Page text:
Step 4: Secure the sample and file it away

After the plant has spent enough time in the press and your information is placed neatly on small piece of paper, it is time to attach all of it to a larger, acid-free piece of paper. This is your chance to hone the skills you learned in kindergarten and use glue! If you posed the plant well before pressing it it will fit nicely on the acid-free paper with no parts sticking off of the page. When gluing, make sure to leave room for the information sheet in the corner: never shall the two touch. Fun fact – unlike Grindelia squarrosa, the glue you will be using is most likely non-toxic, so feel free to go to town on that if you so desire! Just be sure to check first! Once the glue dries and everything is secure, the voucher is ready to be saved in the herbarium to help teach next year’s interns what things are.

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Sometimes you’ll have to weigh down some of the thinner parts of the plant

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Many thanks to Wikipedia for some of the information in this post

BLM

Shoshone Field Office

Seasons Changing in Lander, WY

The seasons are quickly changing in Lander, WY. It seems like yesterday I was in the hot summer sun IDing grasses and collecting production data in between gulps of water in a not-so-fruitful attempt to stay hydrated. The wildflowers that bloomed in the plains when I arrived in late spring have long seeded, and the lush grasses the cows desire have since dried out.

In early August, I went backpacking in the Alaska Basin (named for glaciers and grizzlies!) in the Tetons with friends. It was a spectacular trip! If you get to take a trip there, I highly recommend it. We came upon colorful meadows filled with wildflowers long after those in town had dulled.

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Alaska Basin in the Tetons

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Wildflowers in the Tetons

 

Then, at first slowly, fall came to Wyoming. Being from upstate New York, fall is one of my favorite seasons. On the first slightly chilly morning in Lander, I decided I needed to make banana bread, squash soup and tomato sauce. I went on another backpacking trip to the Cirque of the Towers in the Wind River Range. Fall had definitely come to the Cirque! We got the first rain I’d seen in months, with a little hail mixed in. Despite the weather, it was a beautiful hike, impressive landscape and had great company. As a bonus, I saw my first aspens starting to turn to a bright yellow!

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Fall at Cirque of the Towers

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A glimpse of sun at Arrowhead Lake outside the Cirque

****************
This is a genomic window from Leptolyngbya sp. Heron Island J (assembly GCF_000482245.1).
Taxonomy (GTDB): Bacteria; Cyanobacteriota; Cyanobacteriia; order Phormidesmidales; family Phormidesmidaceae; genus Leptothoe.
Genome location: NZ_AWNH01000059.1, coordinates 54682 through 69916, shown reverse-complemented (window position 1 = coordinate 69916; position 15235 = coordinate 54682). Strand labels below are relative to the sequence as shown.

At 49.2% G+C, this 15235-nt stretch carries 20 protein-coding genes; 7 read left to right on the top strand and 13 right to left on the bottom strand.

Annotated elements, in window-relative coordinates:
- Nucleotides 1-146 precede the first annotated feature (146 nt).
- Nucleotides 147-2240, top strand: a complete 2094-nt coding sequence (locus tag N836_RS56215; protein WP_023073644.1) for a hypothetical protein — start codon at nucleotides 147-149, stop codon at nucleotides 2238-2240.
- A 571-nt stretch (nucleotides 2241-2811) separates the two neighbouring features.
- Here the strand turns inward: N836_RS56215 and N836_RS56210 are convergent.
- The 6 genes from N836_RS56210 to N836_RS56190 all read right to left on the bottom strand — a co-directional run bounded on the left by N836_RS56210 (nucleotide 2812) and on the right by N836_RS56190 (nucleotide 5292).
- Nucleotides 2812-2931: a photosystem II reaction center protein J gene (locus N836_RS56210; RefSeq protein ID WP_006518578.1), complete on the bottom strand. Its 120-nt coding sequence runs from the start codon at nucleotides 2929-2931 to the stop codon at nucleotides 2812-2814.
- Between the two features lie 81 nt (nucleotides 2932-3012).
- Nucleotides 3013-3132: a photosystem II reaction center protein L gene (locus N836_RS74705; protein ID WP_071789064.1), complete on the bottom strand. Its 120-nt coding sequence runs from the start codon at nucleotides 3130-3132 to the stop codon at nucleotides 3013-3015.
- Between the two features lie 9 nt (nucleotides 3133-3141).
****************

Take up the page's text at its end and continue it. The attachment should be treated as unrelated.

This week it seems fall is really coming. Though we started with some 80 degree days, our nights are getting colder as will the days. Driving to my monitoring sights yesterday I saw splotches of turning aspens, willows, and gooseberries intermixed with various coniferous trees. The monitoring work I have been doing will soon change with the weather. Hopefully, I’ll begin other types of monitoring that revolve less around livestock movement, and keep my office time to a minimum. I sure have gotten used to, and love, spending my days outdoors.

I’m hoping to continue hiking despite the weather getting colder. I’m planning to hike Wind River peak this weekend, though the forecast at 13,000 feet is predicting snow… Spring and summer have been great in Wyoming and I’m excited to see what the fall and early winter will bring!

Final Reflective Blog Post – Arcata BLM Field Office

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There is a depth to the grey around Humboldt Bay that is returning, announcing that summer’s regency is fading. It is time again for the rainy season, for the kind of turning inward easily imbibed through cool misty silver clouds hanging low. I walk the oxidation ponds in sandals with cold feet, watching the Canada Geese return.

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Seeds have mostly fallen, generally making themselves invisible once again. But I am still looking, along the edges of the trail and between cracked pavement. When I find a few dusty seeds, I may search for their parents nearby, or hold them close to my face to marvel, or slip them in my pocket, or put a couple in my mouth if I am feeling confident in my twenty-something imperishability. Seeds are the flowers of fall, as wholly mysterious as we can ever imagine – profoundly alive under their protective seed coat.

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These are the patterns of a CLM intern coming to close and reflect on an experience that is a seed itself. The seed coat, that encapsulating article of this experience, has been passion for the more than human world solidified in the leaping of flowers, dense tradition of seed collecting, joy of wind, fresh flight of birds, excitement of discovery gleaned in each step. The nutritive endosperm has been those that keep the CLM program running and the diverse, challenging, wonderful Arcata BLM Field Office. The embryo – with a radicle of duties traditional for CLM interns in my field office, and cotyledons composed of my own unique contributions – is my emerging career as a conservationist.